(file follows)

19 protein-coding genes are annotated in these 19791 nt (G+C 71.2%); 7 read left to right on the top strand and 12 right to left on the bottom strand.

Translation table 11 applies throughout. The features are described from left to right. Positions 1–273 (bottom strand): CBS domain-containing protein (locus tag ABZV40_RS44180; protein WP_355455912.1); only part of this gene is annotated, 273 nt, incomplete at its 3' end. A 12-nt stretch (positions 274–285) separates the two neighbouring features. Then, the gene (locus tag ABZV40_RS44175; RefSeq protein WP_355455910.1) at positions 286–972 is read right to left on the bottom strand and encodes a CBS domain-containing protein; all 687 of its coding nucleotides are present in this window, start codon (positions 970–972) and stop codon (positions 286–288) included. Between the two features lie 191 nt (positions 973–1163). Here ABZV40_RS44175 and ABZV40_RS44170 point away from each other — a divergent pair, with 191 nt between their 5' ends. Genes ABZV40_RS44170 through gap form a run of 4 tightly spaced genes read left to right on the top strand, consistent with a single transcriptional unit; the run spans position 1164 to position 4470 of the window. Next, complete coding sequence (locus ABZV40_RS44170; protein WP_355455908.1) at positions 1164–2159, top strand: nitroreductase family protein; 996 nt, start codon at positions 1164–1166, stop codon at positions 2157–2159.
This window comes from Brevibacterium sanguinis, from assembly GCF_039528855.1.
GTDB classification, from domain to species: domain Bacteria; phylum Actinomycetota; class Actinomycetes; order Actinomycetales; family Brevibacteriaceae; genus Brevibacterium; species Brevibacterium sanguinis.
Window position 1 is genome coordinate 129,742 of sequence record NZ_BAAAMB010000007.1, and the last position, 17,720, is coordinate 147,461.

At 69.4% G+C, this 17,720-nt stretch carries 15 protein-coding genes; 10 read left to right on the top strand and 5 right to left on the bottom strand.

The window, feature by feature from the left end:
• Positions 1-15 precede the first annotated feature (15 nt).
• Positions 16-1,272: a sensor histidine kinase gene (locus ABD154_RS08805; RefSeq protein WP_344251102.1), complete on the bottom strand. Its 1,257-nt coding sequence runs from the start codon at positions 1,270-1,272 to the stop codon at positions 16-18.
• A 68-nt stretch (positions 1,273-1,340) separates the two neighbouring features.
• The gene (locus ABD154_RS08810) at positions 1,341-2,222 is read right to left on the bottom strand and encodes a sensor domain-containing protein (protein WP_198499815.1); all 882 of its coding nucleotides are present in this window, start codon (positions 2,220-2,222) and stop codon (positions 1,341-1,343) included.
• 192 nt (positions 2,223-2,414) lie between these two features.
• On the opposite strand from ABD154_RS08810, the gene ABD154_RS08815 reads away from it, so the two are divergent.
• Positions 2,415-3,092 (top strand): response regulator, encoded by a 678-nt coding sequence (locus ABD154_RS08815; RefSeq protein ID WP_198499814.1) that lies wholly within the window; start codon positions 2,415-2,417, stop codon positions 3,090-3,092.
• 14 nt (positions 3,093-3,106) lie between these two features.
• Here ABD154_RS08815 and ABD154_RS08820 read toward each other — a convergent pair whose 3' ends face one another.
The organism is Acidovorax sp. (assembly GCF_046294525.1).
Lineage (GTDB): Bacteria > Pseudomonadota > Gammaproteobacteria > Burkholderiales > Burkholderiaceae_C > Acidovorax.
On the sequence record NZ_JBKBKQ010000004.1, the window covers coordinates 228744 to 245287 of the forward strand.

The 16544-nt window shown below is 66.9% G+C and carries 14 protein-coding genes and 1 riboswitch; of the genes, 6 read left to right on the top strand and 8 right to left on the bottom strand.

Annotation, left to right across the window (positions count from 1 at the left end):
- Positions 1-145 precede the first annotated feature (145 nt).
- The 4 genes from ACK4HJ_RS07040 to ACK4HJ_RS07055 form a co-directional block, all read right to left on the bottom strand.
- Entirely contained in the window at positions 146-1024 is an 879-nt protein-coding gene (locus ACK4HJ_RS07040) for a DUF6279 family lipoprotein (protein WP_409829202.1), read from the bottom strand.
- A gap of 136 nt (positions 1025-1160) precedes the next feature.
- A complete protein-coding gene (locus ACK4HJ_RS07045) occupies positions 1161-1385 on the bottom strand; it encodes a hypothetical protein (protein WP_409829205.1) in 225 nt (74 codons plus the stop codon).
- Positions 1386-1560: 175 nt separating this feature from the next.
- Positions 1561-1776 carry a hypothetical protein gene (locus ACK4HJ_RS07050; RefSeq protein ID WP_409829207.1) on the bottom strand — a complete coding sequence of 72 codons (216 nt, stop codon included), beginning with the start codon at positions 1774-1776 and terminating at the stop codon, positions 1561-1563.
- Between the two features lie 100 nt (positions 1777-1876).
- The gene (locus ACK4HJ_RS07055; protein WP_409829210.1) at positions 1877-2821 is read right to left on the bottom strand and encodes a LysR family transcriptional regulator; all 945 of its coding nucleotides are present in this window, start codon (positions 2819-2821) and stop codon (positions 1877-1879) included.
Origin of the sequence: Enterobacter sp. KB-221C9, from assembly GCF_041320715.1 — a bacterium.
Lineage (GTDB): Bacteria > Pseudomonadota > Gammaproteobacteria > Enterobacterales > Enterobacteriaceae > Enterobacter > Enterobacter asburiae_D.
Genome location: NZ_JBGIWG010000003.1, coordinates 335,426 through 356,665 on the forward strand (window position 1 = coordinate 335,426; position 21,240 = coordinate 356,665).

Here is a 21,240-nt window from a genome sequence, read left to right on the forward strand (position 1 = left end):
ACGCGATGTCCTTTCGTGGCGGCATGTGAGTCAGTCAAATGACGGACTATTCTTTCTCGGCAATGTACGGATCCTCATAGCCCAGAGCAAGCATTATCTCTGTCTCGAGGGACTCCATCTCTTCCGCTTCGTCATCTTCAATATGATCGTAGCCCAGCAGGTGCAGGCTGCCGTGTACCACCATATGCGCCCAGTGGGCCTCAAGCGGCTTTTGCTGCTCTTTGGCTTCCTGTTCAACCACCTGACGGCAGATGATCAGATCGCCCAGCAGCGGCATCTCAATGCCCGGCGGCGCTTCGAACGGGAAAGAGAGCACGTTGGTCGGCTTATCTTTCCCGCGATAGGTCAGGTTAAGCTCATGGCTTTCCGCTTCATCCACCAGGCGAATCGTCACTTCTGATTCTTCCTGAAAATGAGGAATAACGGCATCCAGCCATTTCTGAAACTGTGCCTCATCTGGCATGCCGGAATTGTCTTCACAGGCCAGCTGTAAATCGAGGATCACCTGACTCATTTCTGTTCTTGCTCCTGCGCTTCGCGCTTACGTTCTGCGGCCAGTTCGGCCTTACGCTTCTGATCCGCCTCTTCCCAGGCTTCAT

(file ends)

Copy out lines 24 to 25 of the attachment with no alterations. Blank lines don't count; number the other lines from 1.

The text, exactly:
- Entirely contained in the window at positions 146-1024 is an 879-nt protein-coding gene (locus ACK4HJ_RS07040) for a DUF6279 family lipoprotein (protein WP_409829202.1), read from the bottom strand.
- A gap of 136 nt (positions 1025-1160) precedes the next feature.